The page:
Fibroids are non-cancerous ‘growths’ within the uterus/womb. They are also called uterine leiomyomas or myomas.


Fibroids are ‘growths’ within the uterus/womb. They are also called uterine leiomyomas or myomas. In technical terms, fibroids are benign monoclonal tumours arising from the smooth muscle cells and fibroblasts of the myometrium. In simple terms the uterus is comprised predominantly of muscle and fibroids originate from within the muscle of the uterine wall.

Fibroids can remain within the wall of the uterus (intramural), bulge into the uterine cavity (submucosal) or bulge outwards from the uterus (subserosal). Fibroids are not cancerous and are not thought to be able to become cancerous. However, it can sometimes be difficult to determine if a mass in the uterus is a common fibroid or a rare cancerous tumour.

Fibroids are common; in fact they are the commonest benign pelvic tumour in women. However, the majority of women with fibroids will not have bothersome symptoms. Treatments are available for women who have fibroid-related problems like heavy menstrual bleeding, pain/pressure in the pelvis, or reproductive problems such as miscarriage or subfertility. It is important to note that many of these symptoms are common and may have other causes i.e. not always due to the presence of fibroids. Management of symptoms should take into account the number, size and location of fibroids.

Fibroids are more common, more severe and occur at an earlier age for women of African descent. We do not understand why this is true.


The origin or pathogenesis of fibroids is not well understood and has been the subject of much research.

Fibroids seem to respond to the female hormones (oestrogen and progesterone) and some women have specific genes that may predispose them, and their families, to fibroids. Certain lifestyle and reproductive factors are thought to influence fibroids.

Some fibroids grow with time and others shrink. Fibroids can also have growth spurts where they grow quickly over a short period of time.


Fibroids can range in size from microscopic to the size of a melon or even larger. The majority of fibroids are small and do not cause any symptoms at all.

Fibroids are more likely to cause symptoms if the fibroids are large, if there are many fibroids, or if the fibroid is located in certain places in the uterus. Fibroid symptoms tend to get better when a woman no longer has menstrual periods, at menopause.

Increased menstrual bleeding — Fibroids can increase the amount and/or the number of days of menstrual bleeding. Women who have excessive menstrual bleeding are at risk for a low blood count (iron deficiency anaemia).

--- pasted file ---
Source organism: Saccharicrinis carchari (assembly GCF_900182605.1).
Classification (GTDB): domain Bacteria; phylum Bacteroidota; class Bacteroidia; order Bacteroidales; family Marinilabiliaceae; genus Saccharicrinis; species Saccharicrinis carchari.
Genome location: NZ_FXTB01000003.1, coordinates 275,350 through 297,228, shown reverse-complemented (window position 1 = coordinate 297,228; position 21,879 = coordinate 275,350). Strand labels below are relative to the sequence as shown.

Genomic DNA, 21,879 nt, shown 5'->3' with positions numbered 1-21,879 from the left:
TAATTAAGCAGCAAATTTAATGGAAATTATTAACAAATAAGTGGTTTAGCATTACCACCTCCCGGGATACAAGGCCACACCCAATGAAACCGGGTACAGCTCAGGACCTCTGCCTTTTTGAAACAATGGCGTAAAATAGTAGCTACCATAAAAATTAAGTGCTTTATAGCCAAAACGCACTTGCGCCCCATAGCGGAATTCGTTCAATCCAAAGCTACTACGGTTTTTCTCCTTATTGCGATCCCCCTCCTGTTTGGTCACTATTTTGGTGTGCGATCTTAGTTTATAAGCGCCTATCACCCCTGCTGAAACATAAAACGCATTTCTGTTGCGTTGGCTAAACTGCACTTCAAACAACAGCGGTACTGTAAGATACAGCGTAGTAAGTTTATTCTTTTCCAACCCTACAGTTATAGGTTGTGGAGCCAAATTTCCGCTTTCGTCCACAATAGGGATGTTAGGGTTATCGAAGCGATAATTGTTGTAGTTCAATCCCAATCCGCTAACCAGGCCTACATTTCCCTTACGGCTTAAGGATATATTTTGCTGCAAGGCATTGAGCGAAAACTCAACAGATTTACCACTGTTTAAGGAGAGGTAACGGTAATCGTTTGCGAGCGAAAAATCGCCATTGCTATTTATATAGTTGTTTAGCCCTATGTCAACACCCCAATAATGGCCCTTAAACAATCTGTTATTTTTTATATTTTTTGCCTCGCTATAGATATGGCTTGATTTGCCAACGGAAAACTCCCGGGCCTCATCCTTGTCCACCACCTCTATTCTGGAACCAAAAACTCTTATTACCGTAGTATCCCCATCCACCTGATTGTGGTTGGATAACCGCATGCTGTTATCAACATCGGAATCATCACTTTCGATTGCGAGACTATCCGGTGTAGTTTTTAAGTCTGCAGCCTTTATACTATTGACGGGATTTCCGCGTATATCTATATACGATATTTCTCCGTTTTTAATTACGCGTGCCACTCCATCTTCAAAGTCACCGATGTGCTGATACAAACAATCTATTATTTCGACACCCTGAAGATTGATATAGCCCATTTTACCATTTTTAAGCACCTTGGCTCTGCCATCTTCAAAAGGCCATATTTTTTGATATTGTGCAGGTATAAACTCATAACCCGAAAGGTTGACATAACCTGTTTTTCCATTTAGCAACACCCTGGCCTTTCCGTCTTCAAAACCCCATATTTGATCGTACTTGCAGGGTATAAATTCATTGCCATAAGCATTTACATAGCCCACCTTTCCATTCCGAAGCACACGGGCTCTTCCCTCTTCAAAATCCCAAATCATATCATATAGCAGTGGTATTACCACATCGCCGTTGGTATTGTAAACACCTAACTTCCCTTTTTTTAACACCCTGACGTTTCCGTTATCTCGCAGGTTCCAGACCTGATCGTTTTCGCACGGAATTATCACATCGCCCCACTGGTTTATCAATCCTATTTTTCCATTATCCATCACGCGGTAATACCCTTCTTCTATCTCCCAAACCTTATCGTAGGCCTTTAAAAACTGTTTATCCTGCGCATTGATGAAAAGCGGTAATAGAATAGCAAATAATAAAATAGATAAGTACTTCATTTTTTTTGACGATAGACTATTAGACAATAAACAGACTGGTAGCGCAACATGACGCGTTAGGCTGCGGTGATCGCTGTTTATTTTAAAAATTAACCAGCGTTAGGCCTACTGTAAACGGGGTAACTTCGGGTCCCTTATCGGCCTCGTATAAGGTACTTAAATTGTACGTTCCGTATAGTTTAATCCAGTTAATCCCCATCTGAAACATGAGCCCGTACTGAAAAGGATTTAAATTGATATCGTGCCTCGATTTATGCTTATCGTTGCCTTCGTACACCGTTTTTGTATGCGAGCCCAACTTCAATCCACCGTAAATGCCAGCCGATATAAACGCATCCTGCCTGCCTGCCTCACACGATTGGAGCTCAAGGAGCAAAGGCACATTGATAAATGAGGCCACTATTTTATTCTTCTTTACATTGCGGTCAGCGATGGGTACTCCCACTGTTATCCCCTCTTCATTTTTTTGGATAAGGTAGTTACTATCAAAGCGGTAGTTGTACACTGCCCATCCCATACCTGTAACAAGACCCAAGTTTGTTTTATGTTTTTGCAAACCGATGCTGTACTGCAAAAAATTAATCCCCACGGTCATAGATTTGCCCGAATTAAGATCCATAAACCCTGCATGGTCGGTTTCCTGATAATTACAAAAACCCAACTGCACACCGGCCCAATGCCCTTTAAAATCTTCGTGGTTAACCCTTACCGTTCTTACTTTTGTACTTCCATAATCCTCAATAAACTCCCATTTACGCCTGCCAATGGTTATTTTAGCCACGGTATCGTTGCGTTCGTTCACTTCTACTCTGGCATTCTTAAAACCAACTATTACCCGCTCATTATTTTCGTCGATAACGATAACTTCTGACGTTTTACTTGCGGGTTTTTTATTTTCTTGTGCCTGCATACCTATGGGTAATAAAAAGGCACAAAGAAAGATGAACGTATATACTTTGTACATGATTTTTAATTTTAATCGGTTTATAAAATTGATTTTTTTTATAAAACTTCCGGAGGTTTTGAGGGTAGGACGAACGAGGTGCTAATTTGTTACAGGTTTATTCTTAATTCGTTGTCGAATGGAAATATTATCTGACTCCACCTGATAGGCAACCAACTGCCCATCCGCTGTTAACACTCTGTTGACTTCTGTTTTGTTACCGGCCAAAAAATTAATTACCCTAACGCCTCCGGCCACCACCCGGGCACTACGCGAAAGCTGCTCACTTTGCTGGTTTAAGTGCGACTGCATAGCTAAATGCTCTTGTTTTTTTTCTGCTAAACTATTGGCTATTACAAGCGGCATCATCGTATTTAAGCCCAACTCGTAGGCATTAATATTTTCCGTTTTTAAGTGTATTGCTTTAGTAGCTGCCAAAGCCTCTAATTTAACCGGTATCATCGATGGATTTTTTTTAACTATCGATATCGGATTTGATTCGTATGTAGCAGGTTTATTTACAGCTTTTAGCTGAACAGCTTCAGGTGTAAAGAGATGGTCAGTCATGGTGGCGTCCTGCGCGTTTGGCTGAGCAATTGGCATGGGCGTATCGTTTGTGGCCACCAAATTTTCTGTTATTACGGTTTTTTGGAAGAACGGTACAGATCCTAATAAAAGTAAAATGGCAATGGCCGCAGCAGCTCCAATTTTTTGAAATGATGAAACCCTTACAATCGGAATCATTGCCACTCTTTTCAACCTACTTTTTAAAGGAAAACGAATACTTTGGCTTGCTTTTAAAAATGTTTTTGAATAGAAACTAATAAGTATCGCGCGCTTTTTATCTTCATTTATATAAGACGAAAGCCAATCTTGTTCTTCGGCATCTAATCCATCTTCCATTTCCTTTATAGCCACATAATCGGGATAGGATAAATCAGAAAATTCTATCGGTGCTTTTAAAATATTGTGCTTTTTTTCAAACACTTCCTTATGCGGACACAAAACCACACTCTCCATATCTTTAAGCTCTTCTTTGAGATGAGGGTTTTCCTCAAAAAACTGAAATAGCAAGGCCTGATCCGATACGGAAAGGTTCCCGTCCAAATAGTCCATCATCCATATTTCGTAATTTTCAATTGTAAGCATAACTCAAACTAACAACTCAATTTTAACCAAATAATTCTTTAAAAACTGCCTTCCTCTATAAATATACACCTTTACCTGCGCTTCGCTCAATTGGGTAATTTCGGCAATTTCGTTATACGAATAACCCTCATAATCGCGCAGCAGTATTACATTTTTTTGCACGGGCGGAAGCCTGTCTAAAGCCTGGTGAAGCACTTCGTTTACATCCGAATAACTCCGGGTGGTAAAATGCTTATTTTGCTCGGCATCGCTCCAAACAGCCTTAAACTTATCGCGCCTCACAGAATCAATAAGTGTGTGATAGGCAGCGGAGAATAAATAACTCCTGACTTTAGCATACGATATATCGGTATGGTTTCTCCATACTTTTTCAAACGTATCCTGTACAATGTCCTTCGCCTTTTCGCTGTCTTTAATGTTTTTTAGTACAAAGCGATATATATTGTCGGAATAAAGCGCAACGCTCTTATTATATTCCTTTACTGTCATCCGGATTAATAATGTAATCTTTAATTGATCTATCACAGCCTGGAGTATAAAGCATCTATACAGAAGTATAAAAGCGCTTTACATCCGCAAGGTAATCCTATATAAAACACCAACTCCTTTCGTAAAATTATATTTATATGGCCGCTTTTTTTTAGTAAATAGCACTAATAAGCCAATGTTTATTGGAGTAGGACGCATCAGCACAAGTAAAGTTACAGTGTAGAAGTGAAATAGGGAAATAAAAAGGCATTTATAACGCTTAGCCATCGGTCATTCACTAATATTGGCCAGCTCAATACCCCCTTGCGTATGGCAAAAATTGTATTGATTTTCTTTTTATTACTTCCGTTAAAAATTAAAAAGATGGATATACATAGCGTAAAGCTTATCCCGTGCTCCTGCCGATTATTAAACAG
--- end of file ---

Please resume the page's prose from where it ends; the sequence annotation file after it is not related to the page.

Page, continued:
Pelvic pressure and pain — Larger fibroids can cause a sense of pelvic pressure or fullness in the abdomen.

Fibroids can also cause other symptoms, depending upon the size and where they are located in the uterus. As an example, if a fibroid is pressing on the bladder, the woman may feel like she needs to go to the bathroom frequently. Similarly, a fibroid pressing on the rectum can cause constipation.

Problems with fertility — Most women with fibroids are able to become pregnant without a problem. However, certain fibroids that distort the inside of the uterus can cause trouble becoming pregnant and removing these fibroids can optimise fertility. Fibroids in the outer part of the uterus may have a mild effect on decreasing fertility, but surgically removing these fibroids does not appear to decrease the risk. Studies show that, while women with fibroids may be more likely to have miscarriages than women without fibroids, the increased risk of miscarriage is usually related to other factors such as advancing age rather than due to the fibroids. Women with fibroids and reproductive problems should go through a subfertility or miscarriage evaluation before concluding the fibroids are responsible for the problem.


Pelvic ultrasound is the main imaging technique used to diagnose fibroids. MRI scans are sometimes performed to better define or ‘map’ out the fibroids. A doctor or other health care provider may suspect fibroids if your uterus is enlarged or has an irregular shape. Sometimes fibroids are discovered incidentally during tests for another condition e.g. during a CT scan.


Women who have no symptoms from their fibroids do not need to have treatment. Women with fibroid-related symptoms may be offered a range of treatment options. Treatment depends on which symptom(s) is most bothersome. The size, number and locations of fibroids and your desire for future pregnancy also factor into most treatment decisions.